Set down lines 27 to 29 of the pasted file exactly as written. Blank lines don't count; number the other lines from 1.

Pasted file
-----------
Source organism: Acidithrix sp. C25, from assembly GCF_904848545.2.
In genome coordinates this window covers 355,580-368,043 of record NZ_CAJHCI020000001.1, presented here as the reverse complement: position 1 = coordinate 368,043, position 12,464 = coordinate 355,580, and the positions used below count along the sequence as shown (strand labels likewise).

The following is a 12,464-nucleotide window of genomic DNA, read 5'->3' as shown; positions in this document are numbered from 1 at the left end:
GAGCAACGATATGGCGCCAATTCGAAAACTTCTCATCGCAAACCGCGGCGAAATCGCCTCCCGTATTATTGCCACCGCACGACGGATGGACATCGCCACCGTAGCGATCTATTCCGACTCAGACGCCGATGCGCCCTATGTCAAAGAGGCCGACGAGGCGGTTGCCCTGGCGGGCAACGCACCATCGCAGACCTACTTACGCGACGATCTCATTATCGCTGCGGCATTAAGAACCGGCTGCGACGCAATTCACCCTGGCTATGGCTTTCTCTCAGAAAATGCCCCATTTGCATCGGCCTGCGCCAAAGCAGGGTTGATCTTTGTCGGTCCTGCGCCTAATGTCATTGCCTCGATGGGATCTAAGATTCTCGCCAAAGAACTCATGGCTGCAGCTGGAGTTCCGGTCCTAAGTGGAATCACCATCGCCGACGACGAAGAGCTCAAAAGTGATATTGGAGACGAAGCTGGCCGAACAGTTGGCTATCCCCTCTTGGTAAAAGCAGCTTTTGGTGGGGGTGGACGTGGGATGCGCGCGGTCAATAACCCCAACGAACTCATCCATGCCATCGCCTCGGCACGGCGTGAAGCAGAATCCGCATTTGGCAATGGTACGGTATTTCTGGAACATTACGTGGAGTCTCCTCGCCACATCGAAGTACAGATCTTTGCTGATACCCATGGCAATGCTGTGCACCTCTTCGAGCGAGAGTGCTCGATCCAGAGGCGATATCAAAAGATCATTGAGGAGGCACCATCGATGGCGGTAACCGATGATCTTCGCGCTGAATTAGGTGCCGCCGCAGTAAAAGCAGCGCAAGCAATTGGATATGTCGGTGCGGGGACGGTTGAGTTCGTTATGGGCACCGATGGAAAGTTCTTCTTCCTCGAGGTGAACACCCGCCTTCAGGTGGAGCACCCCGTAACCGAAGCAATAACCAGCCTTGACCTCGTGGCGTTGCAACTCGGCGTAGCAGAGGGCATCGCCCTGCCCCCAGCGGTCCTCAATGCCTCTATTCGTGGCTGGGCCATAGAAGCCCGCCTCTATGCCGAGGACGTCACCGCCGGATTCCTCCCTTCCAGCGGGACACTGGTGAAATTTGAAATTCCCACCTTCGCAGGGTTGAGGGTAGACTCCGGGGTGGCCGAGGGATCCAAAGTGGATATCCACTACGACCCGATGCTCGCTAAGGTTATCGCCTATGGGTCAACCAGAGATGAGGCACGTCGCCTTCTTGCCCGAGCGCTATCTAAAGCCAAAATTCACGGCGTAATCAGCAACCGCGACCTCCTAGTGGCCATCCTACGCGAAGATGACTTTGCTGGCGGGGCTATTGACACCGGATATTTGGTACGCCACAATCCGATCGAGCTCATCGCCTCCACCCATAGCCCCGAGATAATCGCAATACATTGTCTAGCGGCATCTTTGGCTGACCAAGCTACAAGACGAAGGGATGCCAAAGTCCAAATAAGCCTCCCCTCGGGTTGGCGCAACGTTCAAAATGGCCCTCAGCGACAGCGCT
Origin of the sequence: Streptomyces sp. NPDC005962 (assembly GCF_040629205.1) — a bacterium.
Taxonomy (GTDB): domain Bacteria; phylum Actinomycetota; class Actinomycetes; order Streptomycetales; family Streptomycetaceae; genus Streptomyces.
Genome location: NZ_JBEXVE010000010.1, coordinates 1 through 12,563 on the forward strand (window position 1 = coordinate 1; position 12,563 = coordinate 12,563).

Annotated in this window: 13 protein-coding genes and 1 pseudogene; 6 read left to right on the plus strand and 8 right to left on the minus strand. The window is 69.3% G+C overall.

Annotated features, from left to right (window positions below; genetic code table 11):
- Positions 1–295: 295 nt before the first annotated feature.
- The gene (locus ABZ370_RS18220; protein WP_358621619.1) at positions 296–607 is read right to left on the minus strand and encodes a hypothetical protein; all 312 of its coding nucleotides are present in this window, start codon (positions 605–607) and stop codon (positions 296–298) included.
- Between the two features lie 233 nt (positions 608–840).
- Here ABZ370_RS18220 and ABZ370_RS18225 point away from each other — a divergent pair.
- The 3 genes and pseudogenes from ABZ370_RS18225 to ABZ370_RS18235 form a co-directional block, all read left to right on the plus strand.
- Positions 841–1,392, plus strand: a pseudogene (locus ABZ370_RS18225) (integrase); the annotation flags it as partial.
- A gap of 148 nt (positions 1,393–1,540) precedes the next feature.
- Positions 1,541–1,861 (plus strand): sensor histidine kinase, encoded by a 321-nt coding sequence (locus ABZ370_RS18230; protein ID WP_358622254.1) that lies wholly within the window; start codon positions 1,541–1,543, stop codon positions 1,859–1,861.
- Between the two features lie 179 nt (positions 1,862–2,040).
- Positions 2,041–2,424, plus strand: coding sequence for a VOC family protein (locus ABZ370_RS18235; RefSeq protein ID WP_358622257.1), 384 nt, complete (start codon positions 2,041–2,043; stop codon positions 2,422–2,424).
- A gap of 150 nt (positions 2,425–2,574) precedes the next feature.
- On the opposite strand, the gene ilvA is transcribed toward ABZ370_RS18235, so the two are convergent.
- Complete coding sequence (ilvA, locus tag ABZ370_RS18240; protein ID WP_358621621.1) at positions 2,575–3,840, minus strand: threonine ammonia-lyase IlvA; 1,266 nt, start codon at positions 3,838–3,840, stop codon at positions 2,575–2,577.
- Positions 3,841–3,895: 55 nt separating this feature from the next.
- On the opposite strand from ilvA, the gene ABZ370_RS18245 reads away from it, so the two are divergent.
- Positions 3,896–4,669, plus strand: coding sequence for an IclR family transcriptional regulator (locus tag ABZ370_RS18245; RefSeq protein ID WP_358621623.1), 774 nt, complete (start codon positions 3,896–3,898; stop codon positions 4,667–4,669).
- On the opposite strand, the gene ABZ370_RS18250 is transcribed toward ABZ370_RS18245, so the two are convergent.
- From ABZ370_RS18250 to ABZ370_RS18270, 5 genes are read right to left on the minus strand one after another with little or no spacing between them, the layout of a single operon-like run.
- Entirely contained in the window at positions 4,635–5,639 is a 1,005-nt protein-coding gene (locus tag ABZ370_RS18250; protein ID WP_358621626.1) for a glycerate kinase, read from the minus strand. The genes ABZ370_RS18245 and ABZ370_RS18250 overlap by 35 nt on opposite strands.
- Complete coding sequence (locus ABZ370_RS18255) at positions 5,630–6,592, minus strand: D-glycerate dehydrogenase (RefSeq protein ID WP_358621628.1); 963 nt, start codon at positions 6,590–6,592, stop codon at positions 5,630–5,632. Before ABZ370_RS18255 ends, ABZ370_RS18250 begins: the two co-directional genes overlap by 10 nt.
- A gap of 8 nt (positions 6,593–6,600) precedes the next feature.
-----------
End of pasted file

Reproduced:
- From ABZ370_RS18250 to ABZ370_RS18270, 5 genes are read right to left on the minus strand one after another with little or no spacing between them, the layout of a single operon-like run.
- Entirely contained in the window at positions 4,635–5,639 is a 1,005-nt protein-coding gene (locus tag ABZ370_RS18250; protein ID WP_358621626.1) for a glycerate kinase, read from the minus strand. The genes ABZ370_RS18245 and ABZ370_RS18250 overlap by 35 nt on opposite strands.
- Complete coding sequence (locus ABZ370_RS18255) at positions 5,630–6,592, minus strand: D-glycerate dehydrogenase (RefSeq protein ID WP_358621628.1); 963 nt, start codon at positions 6,590–6,592, stop codon at positions 5,630–5,632. Before ABZ370_RS18255 ends, ABZ370_RS18250 begins: the two co-directional genes overlap by 10 nt.